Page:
When I was a child, around this time of the year, my mum would put catalogues from toy companies and stores on the kitchen table and my sister and I, armed with scissors and glue, would cut and collage our way to a Dear Santa letter. I am not sure we believed Father Christmas would read it but I retain fond memories of this early Advent tradition, which was usually accompanied by the sound of soup stewing in the pressure cooker. It meant “Christmas is coming” more surely than the festive lights being switched on in the city or the trees in display windows.
Although I definitely do not believe Father Christmas will read my Christmas wish list anymore, I have been trying to find a more elegant way to send gift ideas to my family than an email with loads of hyperlinks.
I settled on a Pinterest board for a few reasons:
1) It somewhat reproduces the feel of my childhood Dear Santa letters by being mostly visual-based. Pinterest could develop the concept by offering alternative backgrounds to its uniform grey, especially during the Festive season. Some users have already created Dear Santa boards, though they are more for photos of actual letters to Santa rather than present desires.
2) It is easy for the board recipients. Say you are after an Alex Monroe necklace (a random idea, of course). You can pin it straight from the site where it is sold. If members of your family live abroad, you can find it on a site which delivers to the country where you will spend Christmas together. You can even add prices to pins so everyone knows what they are getting into. It takes away part of the fuss of gift purchasing; making the chore easier probably increases the chance of you getting what you want. It might not be a LEGO set anymore, but this is the aim of the Dear Santa letter.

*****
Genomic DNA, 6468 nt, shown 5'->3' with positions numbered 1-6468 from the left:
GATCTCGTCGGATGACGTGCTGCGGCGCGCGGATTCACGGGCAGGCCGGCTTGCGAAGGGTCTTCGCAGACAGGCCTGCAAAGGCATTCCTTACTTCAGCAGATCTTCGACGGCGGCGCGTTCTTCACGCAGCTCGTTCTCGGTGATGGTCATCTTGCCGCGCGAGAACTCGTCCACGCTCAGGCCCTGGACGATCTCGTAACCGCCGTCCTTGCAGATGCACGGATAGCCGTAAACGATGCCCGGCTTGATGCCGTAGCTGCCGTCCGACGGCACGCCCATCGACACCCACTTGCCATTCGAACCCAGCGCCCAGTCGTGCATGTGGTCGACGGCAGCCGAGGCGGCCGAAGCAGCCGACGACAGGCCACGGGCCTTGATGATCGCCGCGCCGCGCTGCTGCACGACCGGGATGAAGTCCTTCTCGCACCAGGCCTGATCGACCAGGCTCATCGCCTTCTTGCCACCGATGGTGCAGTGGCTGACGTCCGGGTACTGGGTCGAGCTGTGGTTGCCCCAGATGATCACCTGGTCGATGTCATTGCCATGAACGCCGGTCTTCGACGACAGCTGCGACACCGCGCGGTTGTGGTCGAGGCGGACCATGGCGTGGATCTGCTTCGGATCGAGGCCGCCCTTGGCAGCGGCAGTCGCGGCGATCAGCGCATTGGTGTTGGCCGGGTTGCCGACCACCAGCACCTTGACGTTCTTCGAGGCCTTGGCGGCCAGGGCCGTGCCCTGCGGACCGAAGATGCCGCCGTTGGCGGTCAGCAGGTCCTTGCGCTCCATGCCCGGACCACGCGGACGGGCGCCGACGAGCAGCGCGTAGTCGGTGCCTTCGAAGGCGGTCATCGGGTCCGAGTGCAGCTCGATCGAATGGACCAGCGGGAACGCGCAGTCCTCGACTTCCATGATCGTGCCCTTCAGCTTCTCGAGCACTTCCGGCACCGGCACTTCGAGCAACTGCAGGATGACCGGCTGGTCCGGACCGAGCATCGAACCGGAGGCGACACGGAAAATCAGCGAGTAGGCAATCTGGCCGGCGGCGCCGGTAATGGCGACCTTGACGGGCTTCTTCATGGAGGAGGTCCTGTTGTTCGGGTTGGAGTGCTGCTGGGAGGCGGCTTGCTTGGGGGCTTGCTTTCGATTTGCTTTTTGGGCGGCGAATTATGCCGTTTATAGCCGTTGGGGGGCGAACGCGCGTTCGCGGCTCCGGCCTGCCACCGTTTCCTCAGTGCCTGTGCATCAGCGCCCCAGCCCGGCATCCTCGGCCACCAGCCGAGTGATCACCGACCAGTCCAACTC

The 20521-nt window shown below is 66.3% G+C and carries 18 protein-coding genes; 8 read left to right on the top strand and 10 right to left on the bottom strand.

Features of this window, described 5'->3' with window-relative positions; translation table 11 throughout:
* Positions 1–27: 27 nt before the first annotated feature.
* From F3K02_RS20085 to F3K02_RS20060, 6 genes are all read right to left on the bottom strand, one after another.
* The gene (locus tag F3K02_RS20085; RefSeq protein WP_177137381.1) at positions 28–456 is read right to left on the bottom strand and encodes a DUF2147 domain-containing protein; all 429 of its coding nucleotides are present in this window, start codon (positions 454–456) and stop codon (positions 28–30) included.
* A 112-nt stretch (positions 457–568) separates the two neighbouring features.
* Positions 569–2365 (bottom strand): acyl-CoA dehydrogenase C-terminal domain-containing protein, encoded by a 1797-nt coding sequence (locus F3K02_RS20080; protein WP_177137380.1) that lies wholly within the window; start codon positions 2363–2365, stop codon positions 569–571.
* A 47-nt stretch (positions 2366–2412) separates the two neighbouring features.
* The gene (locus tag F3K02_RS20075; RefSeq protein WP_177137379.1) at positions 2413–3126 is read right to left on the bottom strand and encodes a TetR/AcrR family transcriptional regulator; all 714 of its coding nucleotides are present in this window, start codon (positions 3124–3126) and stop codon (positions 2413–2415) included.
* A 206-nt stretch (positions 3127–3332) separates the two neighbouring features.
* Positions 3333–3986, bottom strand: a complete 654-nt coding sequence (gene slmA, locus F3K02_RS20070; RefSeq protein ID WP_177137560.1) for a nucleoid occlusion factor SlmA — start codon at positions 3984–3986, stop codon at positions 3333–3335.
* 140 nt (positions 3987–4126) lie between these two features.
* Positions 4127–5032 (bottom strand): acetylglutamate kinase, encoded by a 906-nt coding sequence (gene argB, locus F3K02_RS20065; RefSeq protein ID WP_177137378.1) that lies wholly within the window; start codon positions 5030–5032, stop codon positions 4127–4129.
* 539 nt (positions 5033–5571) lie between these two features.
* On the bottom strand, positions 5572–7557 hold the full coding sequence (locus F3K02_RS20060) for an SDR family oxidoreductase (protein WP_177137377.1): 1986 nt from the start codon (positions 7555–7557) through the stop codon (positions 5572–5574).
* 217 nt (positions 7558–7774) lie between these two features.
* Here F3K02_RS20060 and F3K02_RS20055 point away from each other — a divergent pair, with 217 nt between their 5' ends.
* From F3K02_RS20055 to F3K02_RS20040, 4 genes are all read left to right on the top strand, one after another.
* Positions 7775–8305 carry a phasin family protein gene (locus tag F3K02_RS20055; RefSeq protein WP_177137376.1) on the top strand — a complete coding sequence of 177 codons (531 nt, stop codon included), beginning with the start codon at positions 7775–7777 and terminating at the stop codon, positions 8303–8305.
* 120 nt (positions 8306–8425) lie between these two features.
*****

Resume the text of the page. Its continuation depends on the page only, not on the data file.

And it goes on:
3) It can be updated throughout the year and only shared in the run-up to Christmas. This avoids the “Mum do you remember that thing I said I wanted for Christmas back in July? No? Me neither” conversations. Unless it’s my mum of course, she is so organised she would have actually bought that thing in July.
A pinned Dear Santa letter isn’t without a few issues. Making your board available to others could reveal, for instance, an interest in a cheesy 1970s French TV series about a Nordic princess falling in love with an ambassador (another random idea, of course), which you might not want the whole world to know about. The secret feature Pinterest launched this time last year to enables users to track present ideas discreetly, but what happens if some family members are not on Pinterest and don’t want to join?
Another issue, if a board is shared with multiple family members, is how each person will know whether a present is still available to purchase. We can assume some will talk to each other, but it would be helpful if Pinterest could create an easy way to signal something is taken, ideally without forcing them to sign up to the site. On a much larger scale, this could be useful for wedding lists, a huge Pinterest demographic.
Since Pinterest has been working towards monetising its platform, for instance with promoted pins, how can brands integrate the Dear Santa concept in their marketing strategies and drive sales in the process?
1) Pinterest contests have become a part of most self-respecting social media strategy with user generated content. In June, jeweller and luxury watchmaker Piaget, celebrated its Rose collection, Piaget, by asking customers to follow Pinterest.com/PiagetBrand, its official profile on the site, and create a new board called “La vie en rose”. The result? Additional followers and conversation generated across social media. The concept could easily be adapted to Dear Santa letters: pin everything you want from brand X for Christmas, maybe with the added incentive that a few users could win the contents of their board. Or, there could be evolutive boards: a brand encourages followers to pin articles, to take photos of the present being unwrapped, and then of themselves using it. This could provide good cross-platform user engagement in combination with Instagram and Twitter.
2) For a company, having an item pinned is one thing, but the real money comes with conversion. Pinterest represents over a quarter of all social media sales, and in 2012, the average order value was nearly double that of Facebook. Although brands might be happy you want their product for Christmas, the actual spenders, in this case, are your family members. This is a unique chance to convert them to the brand so initiatives like free shipping for customers coming from Pinterest would be appreciated.